Czech[edit]

Noun[edit]

bus m

  1. bus (motor vehicle for transporting large numbers of people along roads)

Synonyms[edit]


Danish[edit]

Etymology[edit]

Shortening of omnibus, from French omnibus, from Latin omnibus (for all), dative plural of omnis (all).

Pronunciation[edit]

Noun[edit]

bus c (singular definite bussen, plural indefinite busser)

  1. bus, coach

Inflection[edit]


Dutch[edit]

Dutch Wikipedia has an article on:
Wikipedia nl

Pronunciation[edit]

Etymology 1[edit]

Shortening of omnibus, from Latin omnibus (for everything/all); dative plural of omnis (all).

Noun[edit]

bus m (plural bussen, diminutive busje n)

  1. (transport) bus, omnibus (vehicle)
  2. (transport, in diminutive) minibus, minivan
  3. bus (electrical conductor)
Derived terms[edit]

Etymology 2[edit]

From Middle Dutch busse, from Old Dutch *bussa, from Proto-Germanic *buhsijǭ, *buhsuz. Compare German Büchse and English box.

Noun[edit]

bus f (plural bussen, diminutive busje n)

  1. container, box, tin
  2. bushing
  3. (chiefly historical) one of a variety of early modern firearms, such as flintlock and matchlock guns
Derived terms[edit]
Related terms[edit]
Descendants[edit]
  • Indonesian: bis (letterbox, mailbox)

Etymology 3[edit]

See the etymology of the main entry. Related to etymology 2.

Verb[edit]

bus

  1. first-person singular present indicative of bussen
  2. imperative of bussen

French[edit]

Etymology 1[edit]

Clipping of omnibus.

Pronunciation[edit]

Noun[edit]

bus m or f (plural bus)

  1. bus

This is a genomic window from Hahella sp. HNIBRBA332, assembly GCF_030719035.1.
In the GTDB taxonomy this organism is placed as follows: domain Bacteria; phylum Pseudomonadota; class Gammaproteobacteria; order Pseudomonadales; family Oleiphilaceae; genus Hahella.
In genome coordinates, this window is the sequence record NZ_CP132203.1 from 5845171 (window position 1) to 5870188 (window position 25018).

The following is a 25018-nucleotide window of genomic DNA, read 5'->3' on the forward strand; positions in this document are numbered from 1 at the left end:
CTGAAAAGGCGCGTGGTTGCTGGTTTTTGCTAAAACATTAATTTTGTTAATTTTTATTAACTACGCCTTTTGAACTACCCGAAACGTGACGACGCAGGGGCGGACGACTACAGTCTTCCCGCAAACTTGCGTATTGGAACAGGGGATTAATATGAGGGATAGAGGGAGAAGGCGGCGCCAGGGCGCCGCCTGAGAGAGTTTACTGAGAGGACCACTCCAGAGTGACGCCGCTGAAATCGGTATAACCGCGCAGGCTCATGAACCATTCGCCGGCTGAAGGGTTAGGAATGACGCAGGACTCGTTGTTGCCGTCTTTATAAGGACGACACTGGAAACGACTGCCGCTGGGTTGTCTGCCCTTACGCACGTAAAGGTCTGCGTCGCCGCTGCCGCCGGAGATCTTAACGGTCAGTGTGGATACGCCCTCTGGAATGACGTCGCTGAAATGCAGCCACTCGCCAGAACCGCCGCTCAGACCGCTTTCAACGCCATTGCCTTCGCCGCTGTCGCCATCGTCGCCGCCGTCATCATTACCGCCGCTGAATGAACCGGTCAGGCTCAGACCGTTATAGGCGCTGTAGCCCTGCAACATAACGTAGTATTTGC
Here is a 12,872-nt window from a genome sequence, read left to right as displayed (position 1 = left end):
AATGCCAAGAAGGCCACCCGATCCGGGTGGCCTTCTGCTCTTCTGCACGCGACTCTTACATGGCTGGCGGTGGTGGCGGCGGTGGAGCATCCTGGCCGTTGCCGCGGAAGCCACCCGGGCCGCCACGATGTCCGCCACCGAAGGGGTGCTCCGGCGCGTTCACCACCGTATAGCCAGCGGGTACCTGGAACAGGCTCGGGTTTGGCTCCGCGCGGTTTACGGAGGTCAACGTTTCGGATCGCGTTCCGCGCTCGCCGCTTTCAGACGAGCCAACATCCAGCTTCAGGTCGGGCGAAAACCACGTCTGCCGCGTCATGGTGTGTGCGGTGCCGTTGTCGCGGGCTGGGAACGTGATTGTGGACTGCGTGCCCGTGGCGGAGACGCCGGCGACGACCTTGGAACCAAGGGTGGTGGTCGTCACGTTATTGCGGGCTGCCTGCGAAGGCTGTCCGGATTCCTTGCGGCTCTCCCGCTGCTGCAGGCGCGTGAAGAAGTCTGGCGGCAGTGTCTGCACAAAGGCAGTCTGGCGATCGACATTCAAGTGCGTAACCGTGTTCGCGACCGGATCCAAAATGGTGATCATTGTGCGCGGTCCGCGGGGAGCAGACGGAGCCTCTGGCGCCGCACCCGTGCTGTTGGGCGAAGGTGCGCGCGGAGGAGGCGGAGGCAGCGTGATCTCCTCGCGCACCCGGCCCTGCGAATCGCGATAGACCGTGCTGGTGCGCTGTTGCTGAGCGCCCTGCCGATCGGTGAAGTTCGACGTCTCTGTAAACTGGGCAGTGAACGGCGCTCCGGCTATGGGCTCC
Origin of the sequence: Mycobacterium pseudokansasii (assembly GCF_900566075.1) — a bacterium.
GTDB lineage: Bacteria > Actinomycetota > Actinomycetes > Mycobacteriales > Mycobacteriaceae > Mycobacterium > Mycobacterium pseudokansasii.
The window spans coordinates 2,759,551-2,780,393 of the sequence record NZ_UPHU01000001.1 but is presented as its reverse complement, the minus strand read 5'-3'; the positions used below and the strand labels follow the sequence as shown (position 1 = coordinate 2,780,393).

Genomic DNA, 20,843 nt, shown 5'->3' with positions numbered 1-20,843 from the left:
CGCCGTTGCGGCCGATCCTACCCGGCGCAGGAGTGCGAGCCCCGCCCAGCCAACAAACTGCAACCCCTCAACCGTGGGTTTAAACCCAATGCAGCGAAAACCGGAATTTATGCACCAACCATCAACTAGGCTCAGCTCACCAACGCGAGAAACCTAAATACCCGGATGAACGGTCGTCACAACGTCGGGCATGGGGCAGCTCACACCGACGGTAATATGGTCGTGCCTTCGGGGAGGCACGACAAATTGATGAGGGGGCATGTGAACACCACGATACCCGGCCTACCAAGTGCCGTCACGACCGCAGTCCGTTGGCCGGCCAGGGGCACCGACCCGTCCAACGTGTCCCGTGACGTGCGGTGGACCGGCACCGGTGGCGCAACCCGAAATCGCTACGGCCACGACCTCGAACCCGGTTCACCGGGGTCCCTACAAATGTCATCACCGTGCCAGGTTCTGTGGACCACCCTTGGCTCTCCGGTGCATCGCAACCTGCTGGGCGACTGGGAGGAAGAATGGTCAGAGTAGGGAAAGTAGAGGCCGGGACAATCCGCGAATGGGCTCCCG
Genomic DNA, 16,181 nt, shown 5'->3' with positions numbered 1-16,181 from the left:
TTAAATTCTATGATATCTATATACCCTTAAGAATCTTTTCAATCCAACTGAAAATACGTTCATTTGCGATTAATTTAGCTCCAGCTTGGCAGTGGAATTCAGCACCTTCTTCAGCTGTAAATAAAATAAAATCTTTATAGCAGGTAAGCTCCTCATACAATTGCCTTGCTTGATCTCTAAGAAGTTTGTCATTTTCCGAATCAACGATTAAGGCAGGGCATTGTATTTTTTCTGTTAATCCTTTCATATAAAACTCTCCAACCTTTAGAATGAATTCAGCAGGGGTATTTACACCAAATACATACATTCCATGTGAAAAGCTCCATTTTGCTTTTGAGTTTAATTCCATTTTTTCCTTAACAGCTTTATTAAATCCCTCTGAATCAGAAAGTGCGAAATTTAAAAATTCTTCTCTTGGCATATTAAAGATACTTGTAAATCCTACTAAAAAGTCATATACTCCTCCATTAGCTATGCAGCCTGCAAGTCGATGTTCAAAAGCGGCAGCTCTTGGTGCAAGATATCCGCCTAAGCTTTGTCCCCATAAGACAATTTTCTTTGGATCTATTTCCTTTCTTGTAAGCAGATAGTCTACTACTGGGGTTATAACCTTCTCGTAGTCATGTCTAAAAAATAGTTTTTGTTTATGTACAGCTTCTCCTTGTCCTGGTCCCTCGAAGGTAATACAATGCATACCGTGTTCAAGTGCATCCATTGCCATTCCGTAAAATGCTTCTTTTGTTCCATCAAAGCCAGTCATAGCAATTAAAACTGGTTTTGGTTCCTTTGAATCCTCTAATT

Synonyms[edit]

Etymology 2[edit]

Inflected forms.

Pronunciation[edit]

Verb[edit]

bus

  1. first-person singular past historic of boire
  2. second-person singular past historic of boire

Verb[edit]

bus m pl

  1. masculine plural of the past participle of boire

Further reading[edit]


Indonesian[edit]

Indonesian Wikipedia has an article on:
Wikipedia id

Etymology 1[edit]

From Dutch bus.

Pronunciation[edit]

  • IPA(key): /bus/
  • Hyphenation: bus

Noun[edit]

bus (plural, first-person possessive busku, second-person possessive busmu, third-person possessive busnya)

  1. bus

Alternative forms[edit]

  • bis (nonstandard)

Etymology 2[edit]

Onomatopoeic, related to hembus

Pronunciation[edit]

  • IPA(key): /bus/
  • Hyphenation: bus

Noun[edit]

bus (plural, first-person possessive busku, second-person possessive busmu, third-person possessive busnya)

  1. wind

Further reading[edit]


Irish[edit]

Etymology[edit]

Borrowed from English bus.

Pronunciation[edit]

Noun[edit]

bus m (genitive singular bus, nominative plural busanna)

  1. bus
  2. (computing) bus

Declension[edit]

Derived terms[edit]

Mutation[edit]

Irish mutation
Radical Lenition Eclipsis
bus bhus mbus
Note: Some of these forms may be hypothetical. Not every possible mutated form of every word actually occurs.

Further reading[edit]

  • "bus" in Foclóir Gaeilge–Béarla, An Gúm, 1977, by Niall Ó Dónaill.
  • bus” in New English-Irish Dictionary by Foras na Gaeilge.
  • Entries containing “bus” in English-Irish Dictionary, An Gúm, 1959, by Tomás de Bhaldraithe.

Lithuanian[edit]

(This etymology is missing or incomplete. Please add to it, or discuss it at the Etymology scriptorium.)

Pronunciation[edit]

Verb[edit]

bùs

  1. third-person singular future of būti
  2. third-person plural future of būti
  3. third-person singular future of busti
  4. third-person plural future of busti

Lombard[edit]

Pronunciation[edit]

Noun[edit]

bus m

  1. hole

Middle Irish[edit]

Etymology[edit]